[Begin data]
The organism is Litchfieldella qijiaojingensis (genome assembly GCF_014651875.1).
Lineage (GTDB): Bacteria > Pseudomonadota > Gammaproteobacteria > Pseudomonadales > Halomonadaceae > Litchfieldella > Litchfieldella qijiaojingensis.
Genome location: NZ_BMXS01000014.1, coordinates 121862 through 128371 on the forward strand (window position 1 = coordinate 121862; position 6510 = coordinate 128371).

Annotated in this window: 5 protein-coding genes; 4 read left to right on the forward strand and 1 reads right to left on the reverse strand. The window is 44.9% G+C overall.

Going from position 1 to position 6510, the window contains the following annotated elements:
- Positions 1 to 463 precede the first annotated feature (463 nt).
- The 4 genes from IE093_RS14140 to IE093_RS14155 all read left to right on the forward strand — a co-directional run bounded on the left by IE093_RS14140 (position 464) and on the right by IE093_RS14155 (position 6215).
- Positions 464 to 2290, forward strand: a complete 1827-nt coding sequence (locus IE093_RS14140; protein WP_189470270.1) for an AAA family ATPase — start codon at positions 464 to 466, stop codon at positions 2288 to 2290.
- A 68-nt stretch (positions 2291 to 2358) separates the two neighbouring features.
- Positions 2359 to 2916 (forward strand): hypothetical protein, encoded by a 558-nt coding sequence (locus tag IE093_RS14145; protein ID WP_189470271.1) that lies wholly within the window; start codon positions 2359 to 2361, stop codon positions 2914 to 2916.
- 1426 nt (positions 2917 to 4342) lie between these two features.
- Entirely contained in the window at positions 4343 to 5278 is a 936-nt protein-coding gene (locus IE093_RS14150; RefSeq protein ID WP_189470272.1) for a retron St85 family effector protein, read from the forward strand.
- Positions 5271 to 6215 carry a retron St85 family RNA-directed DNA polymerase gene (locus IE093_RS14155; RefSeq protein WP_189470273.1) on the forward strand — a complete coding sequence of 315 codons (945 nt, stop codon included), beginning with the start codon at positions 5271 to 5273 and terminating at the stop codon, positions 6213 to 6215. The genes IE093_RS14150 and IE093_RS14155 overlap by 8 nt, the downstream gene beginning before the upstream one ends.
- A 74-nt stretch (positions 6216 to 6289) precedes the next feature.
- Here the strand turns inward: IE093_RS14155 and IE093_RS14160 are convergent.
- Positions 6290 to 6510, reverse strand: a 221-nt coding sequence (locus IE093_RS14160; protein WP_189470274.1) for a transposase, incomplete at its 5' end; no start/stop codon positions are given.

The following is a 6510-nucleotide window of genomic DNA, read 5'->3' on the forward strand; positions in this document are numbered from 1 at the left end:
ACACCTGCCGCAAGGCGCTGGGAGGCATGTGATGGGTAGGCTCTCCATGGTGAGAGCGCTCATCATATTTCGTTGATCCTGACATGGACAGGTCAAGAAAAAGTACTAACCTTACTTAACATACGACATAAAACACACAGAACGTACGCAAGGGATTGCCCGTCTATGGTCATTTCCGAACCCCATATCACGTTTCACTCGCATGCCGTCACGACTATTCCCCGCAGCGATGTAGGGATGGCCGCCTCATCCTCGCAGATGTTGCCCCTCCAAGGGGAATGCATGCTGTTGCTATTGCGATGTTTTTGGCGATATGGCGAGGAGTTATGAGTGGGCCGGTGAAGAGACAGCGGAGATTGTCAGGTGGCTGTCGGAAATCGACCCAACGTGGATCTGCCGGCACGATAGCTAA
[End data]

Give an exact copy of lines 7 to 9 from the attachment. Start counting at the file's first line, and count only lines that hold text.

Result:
- The 4 genes from IE093_RS14140 to IE093_RS14155 all read left to right on the forward strand — a co-directional run bounded on the left by IE093_RS14140 (position 464) and on the right by IE093_RS14155 (position 6215).
- Positions 464 to 2290, forward strand: a complete 1827-nt coding sequence (locus IE093_RS14140; protein WP_189470270.1) for an AAA family ATPase — start codon at positions 464 to 466, stop codon at positions 2288 to 2290.
- A 68-nt stretch (positions 2291 to 2358) separates the two neighbouring features.